• Fire Shark - As with Twin Cobra, the original Japanese version, Same! Same! Same!, had respawning only at checkpoints and no simultaneous two-player mode; enemies also fire more often. The developers at Toaplan regretted making the Japanese version too difficult; the later simultaneous two-player Same! Same! Same! is actually easier than the overseas version.
  • Gradius - The overseas version (Nemesis) feature more aggressive enemies. To make up for the increased difficulty, the game throws the player a fleet of red enemies every time he loses a ship, allowing the player to refill his ship's power-up gauge.
  • Gradius III - The "Asia" and "World" editions had the full length "technical course" of the Japanese version with the difficulty of the "beginner" mode.
  • Haunted Castle - There were four versions of the game labeled M, N, O and P. M and O were the overseas releases, while N and P were Japanese releases. Version M in particular is the hardest of the four versions, where a single bone throw from the skeleton enemies in the very first stage will result in the player losing half of his health.
  • Jackal (aka Top Gunner) - In the Japanese version, the player's machine gun will shoot at the direction their jeep is facing, whereas in the US and World versions it will always shoot north. The grenade/rocket launcher works the same way in all three versions though.
  • Kid Niki Radical Ninja had mid-stage checkpoints in the American arcade version, whereas the Japanese arcade version (Kaiketsu Yanchamaru) forced you back to the beginning of the level upon death. The NES/Famicom port had the same mid-stage checkpoints in all regions.
  • Shadow Force - The U.S. version added one-on-one segments after each stage (including the final one) that forced the players to fight each other (or in the case of a solo game, against a computer-controlled version of one of the main characters) before proceeding to the next stage, making it impossible to complete the game with a partner without credit feeding. To top it off, there's even an additional battle after the final boss fight where the last surviving player must fight against a revived version of a previous boss and if he loses this battle, it's an instant Game Over with no continues. The U.S. version also used a more complicated six-button configuration instead of the Japanese version's simpler three-button controls (the extra buttons in the American version were for moves that were originally done with different joystick/button combinations in the Japanese version).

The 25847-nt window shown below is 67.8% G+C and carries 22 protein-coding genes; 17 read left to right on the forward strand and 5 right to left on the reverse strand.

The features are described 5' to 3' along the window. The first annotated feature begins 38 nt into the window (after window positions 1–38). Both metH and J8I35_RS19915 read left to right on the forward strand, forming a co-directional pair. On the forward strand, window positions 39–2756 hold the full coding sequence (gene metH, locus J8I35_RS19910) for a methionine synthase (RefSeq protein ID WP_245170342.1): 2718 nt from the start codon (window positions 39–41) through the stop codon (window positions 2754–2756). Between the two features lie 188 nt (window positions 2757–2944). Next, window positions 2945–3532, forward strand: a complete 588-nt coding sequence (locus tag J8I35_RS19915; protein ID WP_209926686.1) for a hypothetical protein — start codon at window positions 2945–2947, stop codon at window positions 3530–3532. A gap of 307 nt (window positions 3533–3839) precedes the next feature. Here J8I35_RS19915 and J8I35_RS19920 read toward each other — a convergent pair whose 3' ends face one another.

• The Simpsons - The Japanese version is slightly more easier than the American release — the screen-clearing nuclear bomb item was added in levels, and you can also jump while carrying an item. The Japanese version also allowed players to add another "layer" to their health gauge by picking up food with full health.
  • Super Contra - The export version ends on one loop, whereas the Japanese version has a second loop in which the difficulty is set on the hardest setting (regardless of the game's actual settings) and continues are not allowed.
  • Trigon - The US version (Lightning Fighters), the game-breaking Homing Trigon weapon is no longer available in 1-player mode. On the plus side, it does have instant respawning when you die, although you still lose all your powerups.
  • Twin Cobra has a fair number of differences from its Japanese version, Kyūkyoku Tiger, but the one with the most dramatic impact on the game's difficulty is that Twin Cobra doesn't force the player back to a Check Point upon dying. The player's helicopter also moves a bit faster in Twin Cobra.
    • However, the bullet limit is higher in the Japanese version, allowing for increased firepower.